On November 10, 2023
To Miss and Send Our Highest Respects to Dr. Simon Sze (施敏院士) – A Pioneer and Teacher on Semiconductor Technologies for Participants of the Worldwide Semiconductor Industry in the Last 60 Years and in the future.
A mentor in our semiconductor industry passed away on November 6th, 2023, and left tremendously valuable assets for us who can carry his legacy forward, including his research results and the best professional book, to continue making discoveries in the semiconductor technology realm.
In 1967, he and Dr. Kahng worked at Bell Laboratories and created the world’s first non-volatile semiconductor transistor, which has significantly influenced today’s non-volatile NOR and NAND flash memory industry, contributing to unexpected applications across various electronic devices such as solid-state storage systems used in cameras, cell phones, and cloud servers, nurturing AI and many smart systems.
Around the same time, he published his first technical book entitled “Physics of Semiconductor Devices,” which not only compiled the most up-to-date research results and profound insights into new solid-state devices but also meticulously organized his innovative ideas, systematically passing on the knowledge developed during the early stages of semiconductor devices when most electronic industries were still using vacuum tubes to manufacture radios, TVs, and telephones. Since then, he consistently updated this book, making it the go-to textbook and reference book for most participants in the semiconductor device industry.
In 1975, he took a leave from Bell Labs and served as a Distinguished Chair Professor at National Taiwan University, teaching a graduate course on Semiconductors. I was a senior undergraduate student fortunate enough to attend his course. He imparted not only knowledge about devices but also shared his thought processes and broad views on how to choose the right research topics in both science and engineering. He was not only humorous but also farsighted in understanding devices, technologies, and human attitudes, resembling a philosopher. For instance, he advised, “Don’t focus solely on fame and wealth, even though I know that most of you are top students eager to build successful careers. Work smartly and effectively to satisfy yourselves.” I distinctly remember his humorous teachings on 富 (wealth) and 貴 (honor): “You are rich whenever you need to spend, and there is money for you to use; you are honored when you need to accomplish something, but you don’t need to beg others.” He told us that as we pursued our graduate studies and careers, the integrated circuits (IC) industry would prosper and eventually replace vacuum tubes. Although in 1975, most of our formal courses in electrical engineering focused only on vacuum tubes and discrete semiconductor devices like diodes and transistors, he had the foresight to see the growth of ICs. Another interesting prediction from his statistical analysis was that “Most new civilizations will produce geniuses or prominent talents for about 250 years, such as classical music, Chinese poetry, the European Renaissance, and the first Industrial Revolution, etc. So, I believe that integrated circuits are creating a new civilization for mankind, which should last over 200 years (from 1960 to 2160?).”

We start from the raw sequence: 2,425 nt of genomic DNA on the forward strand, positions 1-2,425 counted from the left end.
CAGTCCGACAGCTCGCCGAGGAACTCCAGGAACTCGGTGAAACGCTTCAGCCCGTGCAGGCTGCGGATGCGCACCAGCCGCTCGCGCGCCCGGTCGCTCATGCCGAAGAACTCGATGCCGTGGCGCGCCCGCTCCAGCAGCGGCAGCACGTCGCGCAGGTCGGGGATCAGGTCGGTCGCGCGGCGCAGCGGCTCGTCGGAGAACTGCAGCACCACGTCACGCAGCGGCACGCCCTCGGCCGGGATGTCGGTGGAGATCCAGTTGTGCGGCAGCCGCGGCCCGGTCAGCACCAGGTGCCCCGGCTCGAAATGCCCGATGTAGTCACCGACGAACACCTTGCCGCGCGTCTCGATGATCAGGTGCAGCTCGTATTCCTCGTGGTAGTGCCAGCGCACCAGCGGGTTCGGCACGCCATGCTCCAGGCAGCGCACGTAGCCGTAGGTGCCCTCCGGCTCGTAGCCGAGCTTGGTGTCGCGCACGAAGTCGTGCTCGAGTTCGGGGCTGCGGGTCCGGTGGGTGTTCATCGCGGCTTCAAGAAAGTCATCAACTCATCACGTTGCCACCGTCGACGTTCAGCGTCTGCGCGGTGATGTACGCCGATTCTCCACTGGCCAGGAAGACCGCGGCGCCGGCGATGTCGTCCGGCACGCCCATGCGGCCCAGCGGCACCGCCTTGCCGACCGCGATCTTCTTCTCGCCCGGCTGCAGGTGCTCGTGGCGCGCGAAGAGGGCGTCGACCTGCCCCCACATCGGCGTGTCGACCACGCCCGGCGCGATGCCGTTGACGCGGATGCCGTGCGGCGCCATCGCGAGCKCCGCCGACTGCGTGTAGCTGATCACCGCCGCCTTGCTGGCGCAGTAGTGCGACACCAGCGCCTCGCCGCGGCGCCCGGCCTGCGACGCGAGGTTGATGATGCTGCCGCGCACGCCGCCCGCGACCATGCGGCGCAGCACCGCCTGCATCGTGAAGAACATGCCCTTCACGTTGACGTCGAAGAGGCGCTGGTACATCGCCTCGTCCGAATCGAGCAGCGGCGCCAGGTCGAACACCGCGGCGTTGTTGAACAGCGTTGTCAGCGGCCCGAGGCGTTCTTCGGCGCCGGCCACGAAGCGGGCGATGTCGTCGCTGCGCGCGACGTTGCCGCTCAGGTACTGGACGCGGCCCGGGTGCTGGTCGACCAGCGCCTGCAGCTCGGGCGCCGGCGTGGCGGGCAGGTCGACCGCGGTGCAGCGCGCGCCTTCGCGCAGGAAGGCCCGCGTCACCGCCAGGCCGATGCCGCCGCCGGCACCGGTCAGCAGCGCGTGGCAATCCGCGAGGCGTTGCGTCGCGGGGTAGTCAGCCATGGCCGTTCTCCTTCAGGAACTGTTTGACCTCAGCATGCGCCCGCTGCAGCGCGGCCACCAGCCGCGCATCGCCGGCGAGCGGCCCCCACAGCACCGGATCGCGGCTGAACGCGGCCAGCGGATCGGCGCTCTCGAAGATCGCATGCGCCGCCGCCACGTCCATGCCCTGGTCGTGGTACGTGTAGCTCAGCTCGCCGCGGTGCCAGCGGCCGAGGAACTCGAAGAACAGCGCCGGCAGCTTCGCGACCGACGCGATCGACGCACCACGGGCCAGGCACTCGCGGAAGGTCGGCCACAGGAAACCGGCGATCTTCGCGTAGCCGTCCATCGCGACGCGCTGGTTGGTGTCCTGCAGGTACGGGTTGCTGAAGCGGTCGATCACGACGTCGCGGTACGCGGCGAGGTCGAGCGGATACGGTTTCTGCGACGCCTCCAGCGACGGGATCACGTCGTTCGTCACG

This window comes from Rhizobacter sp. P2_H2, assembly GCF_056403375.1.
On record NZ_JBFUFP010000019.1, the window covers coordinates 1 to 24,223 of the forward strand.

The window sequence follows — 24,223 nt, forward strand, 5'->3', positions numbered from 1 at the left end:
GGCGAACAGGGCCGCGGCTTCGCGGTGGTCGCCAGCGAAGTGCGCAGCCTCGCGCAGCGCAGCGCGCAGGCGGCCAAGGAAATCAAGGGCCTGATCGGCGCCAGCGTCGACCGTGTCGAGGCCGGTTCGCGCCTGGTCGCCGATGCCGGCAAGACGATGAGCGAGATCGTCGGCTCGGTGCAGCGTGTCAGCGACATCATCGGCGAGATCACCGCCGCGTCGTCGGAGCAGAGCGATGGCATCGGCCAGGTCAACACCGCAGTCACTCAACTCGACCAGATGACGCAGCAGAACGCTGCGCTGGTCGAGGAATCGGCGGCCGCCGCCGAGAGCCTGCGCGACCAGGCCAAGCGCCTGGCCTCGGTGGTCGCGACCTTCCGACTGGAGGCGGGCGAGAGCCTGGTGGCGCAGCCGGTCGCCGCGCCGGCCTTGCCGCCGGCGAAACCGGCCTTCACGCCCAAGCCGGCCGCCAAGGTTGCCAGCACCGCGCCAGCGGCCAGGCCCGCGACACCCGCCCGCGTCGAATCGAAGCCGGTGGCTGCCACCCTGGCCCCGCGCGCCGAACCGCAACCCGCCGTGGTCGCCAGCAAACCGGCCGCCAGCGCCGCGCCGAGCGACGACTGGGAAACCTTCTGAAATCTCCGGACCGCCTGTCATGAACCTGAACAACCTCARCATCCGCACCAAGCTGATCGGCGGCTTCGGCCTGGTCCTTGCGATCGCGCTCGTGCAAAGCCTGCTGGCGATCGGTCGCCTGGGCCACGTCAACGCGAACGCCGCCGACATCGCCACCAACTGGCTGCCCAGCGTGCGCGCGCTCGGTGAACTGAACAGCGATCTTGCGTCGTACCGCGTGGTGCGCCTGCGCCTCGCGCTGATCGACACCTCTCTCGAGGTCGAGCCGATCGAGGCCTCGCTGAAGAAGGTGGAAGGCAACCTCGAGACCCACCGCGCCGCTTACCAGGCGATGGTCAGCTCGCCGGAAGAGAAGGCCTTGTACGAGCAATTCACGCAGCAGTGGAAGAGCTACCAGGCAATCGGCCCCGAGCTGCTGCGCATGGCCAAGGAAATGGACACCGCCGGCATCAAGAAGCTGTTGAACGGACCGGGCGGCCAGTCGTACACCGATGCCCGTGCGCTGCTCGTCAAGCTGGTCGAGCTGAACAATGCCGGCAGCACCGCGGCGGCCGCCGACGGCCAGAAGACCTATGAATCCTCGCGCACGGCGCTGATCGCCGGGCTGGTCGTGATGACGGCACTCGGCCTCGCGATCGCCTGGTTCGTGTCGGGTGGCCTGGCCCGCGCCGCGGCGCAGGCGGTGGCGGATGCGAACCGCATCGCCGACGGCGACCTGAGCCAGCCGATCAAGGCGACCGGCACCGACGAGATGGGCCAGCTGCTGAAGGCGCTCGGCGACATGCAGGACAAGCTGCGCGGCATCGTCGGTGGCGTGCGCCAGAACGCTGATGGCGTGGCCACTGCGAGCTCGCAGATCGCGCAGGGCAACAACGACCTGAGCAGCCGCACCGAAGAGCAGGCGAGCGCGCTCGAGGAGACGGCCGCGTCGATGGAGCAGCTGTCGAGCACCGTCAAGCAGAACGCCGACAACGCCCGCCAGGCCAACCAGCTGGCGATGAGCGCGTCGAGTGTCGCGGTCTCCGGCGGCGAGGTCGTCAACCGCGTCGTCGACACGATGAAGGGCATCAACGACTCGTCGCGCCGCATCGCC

In 2010, my company established an Etron Chair Professorship at National Chiao-Tung University, and Professor Sze was elected as an Endowed Chair by his fellow professors. At the ceremony, Professor Sze said, “Nicky, I’m glad that you have done so much for the integrated circuits industry, and you can do more in the future. Now, I’ll return you a gift that I’ve kept for 35 years.” He gave me the final exam paper from his course. I cannot express enough the kind of teacher Professor Sze was and why he was able to write his many outstanding books, as well as engage in many more interesting and thought-provoking activities.
I called him near the end of October from Taipei, and he was in the Bay Area. He said, “I have experienced a wonderful life and am very satisfied, even though I may not be able to meet you at the IEDM anymore. No regrets, and I am happy.” His voice was clear, and his thought process was just as I had experienced with him since 1975—still humorous and so wise that I can now share his story near the end of his life. His living intelligence is so vividly remembered by all of you as his friends, all semiconductor colleagues, and all his students. We are fortunate to have known Simon or read his papers and books. Let us remember that in our industry, we once had such a role model to learn from, to miss, and to pass on to those newly joining our industry and society, which has benefited from his inventions and teachings.
Nicky Lu, a dedicated engineer in the semiconductor and integrated circuits field, and a student of Professor Simon Sze for over 48 years, wrote this on November 10, 2023.